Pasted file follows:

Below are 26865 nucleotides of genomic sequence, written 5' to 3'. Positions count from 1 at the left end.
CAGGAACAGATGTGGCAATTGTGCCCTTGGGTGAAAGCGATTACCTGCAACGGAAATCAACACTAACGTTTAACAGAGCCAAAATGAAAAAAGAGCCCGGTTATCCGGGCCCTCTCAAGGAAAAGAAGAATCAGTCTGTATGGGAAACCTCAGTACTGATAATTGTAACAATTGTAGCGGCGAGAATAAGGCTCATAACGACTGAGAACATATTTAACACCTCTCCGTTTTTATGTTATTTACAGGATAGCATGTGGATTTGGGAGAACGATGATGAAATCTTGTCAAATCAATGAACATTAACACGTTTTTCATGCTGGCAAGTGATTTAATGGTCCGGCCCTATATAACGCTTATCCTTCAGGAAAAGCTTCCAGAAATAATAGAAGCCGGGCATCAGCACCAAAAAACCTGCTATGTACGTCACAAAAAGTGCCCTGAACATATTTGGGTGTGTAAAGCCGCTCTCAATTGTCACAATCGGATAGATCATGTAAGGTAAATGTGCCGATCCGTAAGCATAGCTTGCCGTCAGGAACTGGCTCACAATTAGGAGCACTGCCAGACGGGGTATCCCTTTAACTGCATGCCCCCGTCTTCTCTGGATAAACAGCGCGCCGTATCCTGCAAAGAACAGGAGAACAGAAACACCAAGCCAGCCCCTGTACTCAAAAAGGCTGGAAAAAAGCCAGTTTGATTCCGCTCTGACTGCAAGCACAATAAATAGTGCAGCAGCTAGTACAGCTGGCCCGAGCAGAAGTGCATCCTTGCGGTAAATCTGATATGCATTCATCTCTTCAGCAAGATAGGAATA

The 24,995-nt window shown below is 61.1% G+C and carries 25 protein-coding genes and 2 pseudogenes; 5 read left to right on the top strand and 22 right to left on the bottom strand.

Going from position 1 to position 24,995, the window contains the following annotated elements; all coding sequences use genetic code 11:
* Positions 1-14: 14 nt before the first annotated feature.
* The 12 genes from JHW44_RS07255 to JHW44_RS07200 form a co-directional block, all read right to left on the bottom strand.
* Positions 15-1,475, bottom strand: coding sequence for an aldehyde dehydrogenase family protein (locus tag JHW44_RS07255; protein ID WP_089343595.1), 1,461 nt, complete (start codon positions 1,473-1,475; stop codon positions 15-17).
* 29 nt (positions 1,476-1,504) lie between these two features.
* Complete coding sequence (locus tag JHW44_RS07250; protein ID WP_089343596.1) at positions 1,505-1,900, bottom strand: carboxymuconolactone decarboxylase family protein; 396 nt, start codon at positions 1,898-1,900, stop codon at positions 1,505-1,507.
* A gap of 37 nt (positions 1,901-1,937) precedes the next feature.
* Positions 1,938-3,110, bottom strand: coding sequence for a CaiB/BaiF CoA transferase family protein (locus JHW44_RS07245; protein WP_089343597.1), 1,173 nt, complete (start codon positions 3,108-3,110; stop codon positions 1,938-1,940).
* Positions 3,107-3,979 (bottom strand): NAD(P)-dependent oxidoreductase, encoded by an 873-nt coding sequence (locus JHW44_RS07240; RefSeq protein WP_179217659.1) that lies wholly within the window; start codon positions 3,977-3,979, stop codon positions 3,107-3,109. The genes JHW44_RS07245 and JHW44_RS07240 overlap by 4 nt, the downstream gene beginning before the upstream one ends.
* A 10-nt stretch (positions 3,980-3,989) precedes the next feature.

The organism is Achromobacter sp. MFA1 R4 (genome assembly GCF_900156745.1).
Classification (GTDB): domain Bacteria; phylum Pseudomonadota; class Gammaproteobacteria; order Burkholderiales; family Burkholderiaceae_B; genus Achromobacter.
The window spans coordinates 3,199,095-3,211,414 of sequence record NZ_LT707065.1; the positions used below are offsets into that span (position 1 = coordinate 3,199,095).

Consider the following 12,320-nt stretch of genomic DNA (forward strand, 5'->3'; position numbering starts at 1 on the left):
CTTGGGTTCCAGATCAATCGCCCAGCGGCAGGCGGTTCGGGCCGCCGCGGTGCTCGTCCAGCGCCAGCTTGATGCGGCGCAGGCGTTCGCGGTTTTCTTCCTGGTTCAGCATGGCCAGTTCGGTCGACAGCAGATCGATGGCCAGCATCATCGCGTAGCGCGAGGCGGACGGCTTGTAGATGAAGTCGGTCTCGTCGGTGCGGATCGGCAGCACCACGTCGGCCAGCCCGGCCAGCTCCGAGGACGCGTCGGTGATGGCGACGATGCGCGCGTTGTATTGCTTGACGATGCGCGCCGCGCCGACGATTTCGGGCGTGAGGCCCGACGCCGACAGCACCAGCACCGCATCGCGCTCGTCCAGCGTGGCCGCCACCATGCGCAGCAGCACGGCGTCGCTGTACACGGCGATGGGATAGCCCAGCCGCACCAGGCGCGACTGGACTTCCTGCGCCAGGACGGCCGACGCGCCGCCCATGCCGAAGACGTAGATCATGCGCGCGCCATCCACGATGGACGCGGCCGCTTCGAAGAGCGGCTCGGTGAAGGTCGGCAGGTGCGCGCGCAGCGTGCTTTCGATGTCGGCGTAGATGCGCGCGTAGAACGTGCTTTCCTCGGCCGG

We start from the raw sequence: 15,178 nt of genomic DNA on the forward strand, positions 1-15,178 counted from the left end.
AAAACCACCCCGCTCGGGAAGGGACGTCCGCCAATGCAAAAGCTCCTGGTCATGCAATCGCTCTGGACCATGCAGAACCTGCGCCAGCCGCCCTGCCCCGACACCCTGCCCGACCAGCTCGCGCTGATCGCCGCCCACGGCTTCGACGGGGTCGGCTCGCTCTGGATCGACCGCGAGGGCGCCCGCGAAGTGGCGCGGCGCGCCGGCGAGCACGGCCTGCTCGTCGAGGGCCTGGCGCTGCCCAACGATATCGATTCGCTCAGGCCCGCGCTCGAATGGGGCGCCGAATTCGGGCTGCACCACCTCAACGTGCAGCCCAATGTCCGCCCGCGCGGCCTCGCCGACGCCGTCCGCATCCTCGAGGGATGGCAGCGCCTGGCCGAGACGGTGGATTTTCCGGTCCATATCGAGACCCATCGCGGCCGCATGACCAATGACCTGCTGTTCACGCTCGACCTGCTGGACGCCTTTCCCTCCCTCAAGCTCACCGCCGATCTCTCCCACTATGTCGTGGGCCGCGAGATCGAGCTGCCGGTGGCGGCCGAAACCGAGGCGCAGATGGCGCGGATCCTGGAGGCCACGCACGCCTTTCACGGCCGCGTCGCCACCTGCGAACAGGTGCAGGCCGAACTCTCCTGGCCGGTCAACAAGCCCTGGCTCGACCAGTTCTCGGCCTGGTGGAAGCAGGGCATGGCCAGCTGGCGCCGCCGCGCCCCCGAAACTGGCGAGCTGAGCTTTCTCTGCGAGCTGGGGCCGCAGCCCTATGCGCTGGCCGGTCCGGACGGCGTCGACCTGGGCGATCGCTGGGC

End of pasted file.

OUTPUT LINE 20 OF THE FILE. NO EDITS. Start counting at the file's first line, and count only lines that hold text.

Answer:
AAAACCACCCCGCTCGGGAAGGGACGTCCGCCAATGCAAAAGCTCCTGGTCATGCAATCGCTCTGGACCATGCAGAACCTGCGCCAGCCGCCCTGCCCCGACACCCTGCCCGACCAGCTCGCGCTGATCGCCGCCCACGGCTTCGACGGGGTCGGCTCGCTCTGGATCGACCGCGAGGGCGCCCGCGAAGTGGCGCGGCGCGCCGGCGAGCACGGCCTGCTCGTCGAGGGCCTGGCGCTGCCCAACGATATCGATTCGCTCAGGCCCGCGCTCGAATGGGGCGCCGAATTCGGGCTGCACCACCTCAACGTGCAGCCCAATGTCCGCCCGCGCGGCCTCGCCGACGCCGTCCGCATCCTCGAGGGATGGCAGCGCCTGGCCGAGACGGTGGATTTTCCGGTCCATATCGAGACCCATCGCGGCCGCATGACCAATGACCTGCTGTTCACGCTCGACCTGCTGGACGCCTTTCCCTCCCTCAAGCTCACCGCCGATCTCTCCCACTATGTCGTGGGCCGCGAGATCGAGCTGCCGGTGGCGGCCGAAACCGAGGCGCAGATGGCGCGGATCCTGGAGGCCACGCACGCCTTTCACGGCCGCGTCGCCACCTGCGAACAGGTGCAGGCCGAACTCTCCTGGCCGGTCAACAAGCCCTGGCTCGACCAGTTCTCGGCCTGGTGGAAGCAGGGCATGGCCAGCTGGCGCCGCCGCGCCCCCGAAACTGGCGAGCTGAGCTTTCTCTGCGAGCTGGGGCCGCAGCCCTATGCGCTGGCCGGTCCGGACGGCGTCGACCTGGGCGATCGCTGGGC